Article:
By 2004, we’d found enough evidence to publish a paper in Nature where we declared, “Humans were born to run.” We cited the many dozens of adaptations in the human body that had made us into superlative endurance runners, even compared to dogs and horses.
Before bows and arrows and before horses were tamed, we did “persistence hunting” where we ran kudu, wildebeest and zebra into exhaustion. These animals can’t pant when they gallop. They overheat. People would find a big animal and chase it till it collapsed. You need no technology to do this, just the ability to run long distances, which all of us have.”
Nike Running on the go: Galen Rupp, Mo Farah, Cam Levins and coach Alberto Salazar
Credit: A Day in the Life: Doug Pensinger/GettyImages/IAAF
Okie dokie. So I’m seeing a recent pattern that kind of disturbs me.
A fitblr will reblog a picture of a pretty healthy selection of food, but there might be one or two things that don’t constitute as THE healthiest choice you could EVER make. Someone will then reblog it from them with an added note of “omg croissants are SO not healthy” or “ew yeah I’ll eat processed chocolate when I want to be fat, no thanks” and so on and so forth.
First of all, I had a croissant this morning. Oh crap, that means I’m no longer living a healthy lifestyle, I should probably delete my blog and retreat into a small cave with a modest amount of wall-space for pictures of my glory days.
Right. Or I could calm down, because moderation is health, and restricting myself from every food I love does not necessarily mean I am nourishing my body. Being healthy doesn’t mean you can never eat freaking white bread ever again, or never drink a soda. It means that over-all, you are making the effort to take care of your body. If you want to go that extra step and cut ALL refined sugars, ALL non-whole grains, etcetera, that’s fantastic, and you should feel really proud! But so should the person who went from eating three cups of ramen and eight cookies for lunch to eating fresh fruit and a croissant. And so should anyone who has made a conscious effort to start taking care of their body, no matter how much they have changed.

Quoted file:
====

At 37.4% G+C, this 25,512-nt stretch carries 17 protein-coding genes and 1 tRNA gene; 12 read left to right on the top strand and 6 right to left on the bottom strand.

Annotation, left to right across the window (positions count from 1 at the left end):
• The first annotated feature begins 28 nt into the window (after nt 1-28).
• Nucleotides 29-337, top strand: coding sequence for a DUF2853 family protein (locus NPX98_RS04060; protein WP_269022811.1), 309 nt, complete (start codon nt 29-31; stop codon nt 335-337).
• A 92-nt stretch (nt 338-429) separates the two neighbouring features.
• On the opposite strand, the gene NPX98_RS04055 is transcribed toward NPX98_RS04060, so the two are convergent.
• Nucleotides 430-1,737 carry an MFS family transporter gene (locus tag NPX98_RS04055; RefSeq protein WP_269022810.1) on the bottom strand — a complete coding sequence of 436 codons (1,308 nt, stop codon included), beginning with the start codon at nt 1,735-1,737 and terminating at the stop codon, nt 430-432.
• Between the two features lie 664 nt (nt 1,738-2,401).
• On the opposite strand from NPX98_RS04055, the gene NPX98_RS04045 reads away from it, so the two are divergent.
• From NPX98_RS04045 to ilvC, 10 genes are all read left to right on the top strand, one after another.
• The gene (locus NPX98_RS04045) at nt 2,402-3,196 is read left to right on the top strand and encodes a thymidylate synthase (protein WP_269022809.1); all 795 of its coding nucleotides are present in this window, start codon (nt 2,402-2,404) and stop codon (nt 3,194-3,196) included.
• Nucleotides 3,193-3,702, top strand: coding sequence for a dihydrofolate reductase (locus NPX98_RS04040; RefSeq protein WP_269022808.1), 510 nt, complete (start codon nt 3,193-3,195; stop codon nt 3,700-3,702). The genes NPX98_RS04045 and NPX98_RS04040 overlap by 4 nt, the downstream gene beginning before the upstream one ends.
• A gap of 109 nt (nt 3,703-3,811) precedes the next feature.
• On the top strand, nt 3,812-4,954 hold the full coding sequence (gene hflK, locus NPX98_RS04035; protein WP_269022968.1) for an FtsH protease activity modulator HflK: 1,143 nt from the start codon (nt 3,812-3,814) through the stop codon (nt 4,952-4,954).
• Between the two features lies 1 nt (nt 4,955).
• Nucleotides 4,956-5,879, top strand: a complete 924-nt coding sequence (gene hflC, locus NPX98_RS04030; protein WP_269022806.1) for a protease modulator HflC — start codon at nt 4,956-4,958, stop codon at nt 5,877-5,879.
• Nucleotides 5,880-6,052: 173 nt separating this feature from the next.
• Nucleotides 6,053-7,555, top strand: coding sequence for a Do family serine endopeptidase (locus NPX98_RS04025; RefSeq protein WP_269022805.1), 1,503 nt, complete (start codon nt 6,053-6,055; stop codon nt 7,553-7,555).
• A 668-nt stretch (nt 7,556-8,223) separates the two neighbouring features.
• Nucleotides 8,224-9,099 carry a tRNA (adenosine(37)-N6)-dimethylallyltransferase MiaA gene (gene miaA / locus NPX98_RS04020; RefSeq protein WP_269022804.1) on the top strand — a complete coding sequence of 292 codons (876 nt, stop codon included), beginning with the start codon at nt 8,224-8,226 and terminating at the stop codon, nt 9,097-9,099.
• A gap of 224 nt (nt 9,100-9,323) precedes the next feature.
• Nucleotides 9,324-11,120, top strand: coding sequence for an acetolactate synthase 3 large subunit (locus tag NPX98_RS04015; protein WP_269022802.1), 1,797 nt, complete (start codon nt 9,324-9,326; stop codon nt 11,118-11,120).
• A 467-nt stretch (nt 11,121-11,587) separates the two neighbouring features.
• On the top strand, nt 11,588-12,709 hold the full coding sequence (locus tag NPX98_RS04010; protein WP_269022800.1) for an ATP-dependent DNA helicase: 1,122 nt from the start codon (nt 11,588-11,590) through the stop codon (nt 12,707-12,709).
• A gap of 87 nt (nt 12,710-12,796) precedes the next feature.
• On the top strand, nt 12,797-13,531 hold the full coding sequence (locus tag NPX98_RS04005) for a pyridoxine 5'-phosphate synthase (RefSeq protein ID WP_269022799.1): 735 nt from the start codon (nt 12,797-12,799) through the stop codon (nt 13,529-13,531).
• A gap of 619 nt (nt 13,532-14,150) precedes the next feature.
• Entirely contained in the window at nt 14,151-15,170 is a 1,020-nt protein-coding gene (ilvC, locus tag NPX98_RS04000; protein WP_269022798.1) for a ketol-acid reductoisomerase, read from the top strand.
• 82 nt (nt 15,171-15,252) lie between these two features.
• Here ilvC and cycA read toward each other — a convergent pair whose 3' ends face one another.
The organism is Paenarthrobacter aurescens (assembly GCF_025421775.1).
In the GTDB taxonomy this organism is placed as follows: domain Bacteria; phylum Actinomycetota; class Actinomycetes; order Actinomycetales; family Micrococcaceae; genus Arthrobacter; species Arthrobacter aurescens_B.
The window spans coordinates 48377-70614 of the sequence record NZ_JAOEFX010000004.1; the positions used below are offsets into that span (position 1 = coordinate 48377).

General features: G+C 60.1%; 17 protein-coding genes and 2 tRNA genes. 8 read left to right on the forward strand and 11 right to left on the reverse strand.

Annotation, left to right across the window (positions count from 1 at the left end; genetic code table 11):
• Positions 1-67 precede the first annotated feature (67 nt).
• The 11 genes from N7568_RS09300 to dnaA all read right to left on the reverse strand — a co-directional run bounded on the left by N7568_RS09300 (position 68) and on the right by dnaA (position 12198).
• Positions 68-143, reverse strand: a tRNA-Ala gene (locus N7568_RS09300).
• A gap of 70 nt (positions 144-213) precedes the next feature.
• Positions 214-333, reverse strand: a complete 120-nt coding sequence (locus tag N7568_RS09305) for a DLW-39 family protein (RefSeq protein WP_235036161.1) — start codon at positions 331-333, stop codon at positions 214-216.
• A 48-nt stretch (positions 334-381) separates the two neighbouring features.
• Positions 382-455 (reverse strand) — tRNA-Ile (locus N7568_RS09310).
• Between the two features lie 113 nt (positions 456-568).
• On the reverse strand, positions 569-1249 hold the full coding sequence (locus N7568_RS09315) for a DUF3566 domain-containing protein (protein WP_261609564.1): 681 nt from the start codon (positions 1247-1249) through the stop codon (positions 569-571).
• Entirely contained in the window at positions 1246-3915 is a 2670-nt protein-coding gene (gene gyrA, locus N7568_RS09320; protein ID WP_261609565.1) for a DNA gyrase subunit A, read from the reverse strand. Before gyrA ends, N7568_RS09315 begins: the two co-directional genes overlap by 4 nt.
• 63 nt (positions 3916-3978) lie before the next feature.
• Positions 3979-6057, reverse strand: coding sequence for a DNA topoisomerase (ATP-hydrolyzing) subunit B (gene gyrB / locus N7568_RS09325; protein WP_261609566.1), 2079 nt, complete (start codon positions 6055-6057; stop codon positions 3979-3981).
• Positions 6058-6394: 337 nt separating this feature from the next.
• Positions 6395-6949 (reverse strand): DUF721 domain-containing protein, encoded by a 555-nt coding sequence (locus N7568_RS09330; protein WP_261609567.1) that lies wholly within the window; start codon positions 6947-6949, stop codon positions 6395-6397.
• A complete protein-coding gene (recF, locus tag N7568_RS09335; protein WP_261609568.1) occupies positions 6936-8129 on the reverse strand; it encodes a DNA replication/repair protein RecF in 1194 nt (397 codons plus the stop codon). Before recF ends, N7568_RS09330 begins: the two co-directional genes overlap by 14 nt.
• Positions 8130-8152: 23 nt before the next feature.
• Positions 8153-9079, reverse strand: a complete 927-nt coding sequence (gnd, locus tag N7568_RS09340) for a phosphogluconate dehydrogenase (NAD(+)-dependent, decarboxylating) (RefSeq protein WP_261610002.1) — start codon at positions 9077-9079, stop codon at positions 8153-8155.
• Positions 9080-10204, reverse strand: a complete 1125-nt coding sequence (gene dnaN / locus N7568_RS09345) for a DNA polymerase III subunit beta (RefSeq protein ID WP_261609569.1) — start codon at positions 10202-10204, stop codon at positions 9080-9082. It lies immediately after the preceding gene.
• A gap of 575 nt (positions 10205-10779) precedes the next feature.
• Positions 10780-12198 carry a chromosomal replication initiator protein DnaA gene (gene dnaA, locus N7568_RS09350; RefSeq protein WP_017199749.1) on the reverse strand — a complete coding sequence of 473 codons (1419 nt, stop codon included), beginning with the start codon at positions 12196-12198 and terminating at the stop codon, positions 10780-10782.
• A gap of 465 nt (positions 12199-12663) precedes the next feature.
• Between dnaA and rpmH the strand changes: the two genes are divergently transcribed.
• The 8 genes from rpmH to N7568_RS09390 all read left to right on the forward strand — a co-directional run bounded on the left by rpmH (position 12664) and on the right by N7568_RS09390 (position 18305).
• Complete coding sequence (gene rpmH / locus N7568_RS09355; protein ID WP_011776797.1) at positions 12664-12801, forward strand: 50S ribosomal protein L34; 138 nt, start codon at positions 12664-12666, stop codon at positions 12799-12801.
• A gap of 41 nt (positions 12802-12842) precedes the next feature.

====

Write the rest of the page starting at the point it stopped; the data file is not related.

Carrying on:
Just chill out and let people make their own choices about their health. As an added note, the amount of asks I get per day about whether something is “okay” to eat is a testament to how much food-shaming still happens in the fitblr community, even though overall this is a fantastic, supportive community. Think about it. If someone wants to eat milk chocolate instead of dark chocolate and you disapprove of this, are you ACTUALLY going to make them “see the error of their ways” by adding a note like that, or are you just going to make them feel bad about food? FOOD IS GREAT. We shouldn’t feel bad about eating the foods we love!
I’m not saying we all need to form a circle of love and eat croissants. I’m just saying to live and let live.
^ God bless your soul.
YESSSS thank you, my love
Thats actually an eating disorder called orthorexia… Its not obsessing about the amount of food that goes into your body, but the type.
When taken to the extremes, absolutely. But what I’m talking about is more along the lines of the day to day food-guilt felt by what seems like a vast majority of people trying to get healthy and lose weight these days; I see it on my dashboard, in my inbox, in the fitblr tags. Not all of these people suffer from orthorexia; some may, but many people just see everywhere that their favorite foods are “bad” and “cheat foods” and experience the guilt that comes automatically with being told off, no matter how strong your convictions are.
#yoga #asana #cliff #sea #ocean #britishcolumbia - @jordangordon- #webstagram
Must be follow me; looklikeabeautytrainlikeabeastxx
Following with sunrunning.
Woke up this morning feeling like I had been hit by a truck but I rested all day and just got my fever to break within 12 hours of the onset!
I’m going to tell myself this when I run
tips for running faster
1) hot guy infront of you
2) creepy guy behind you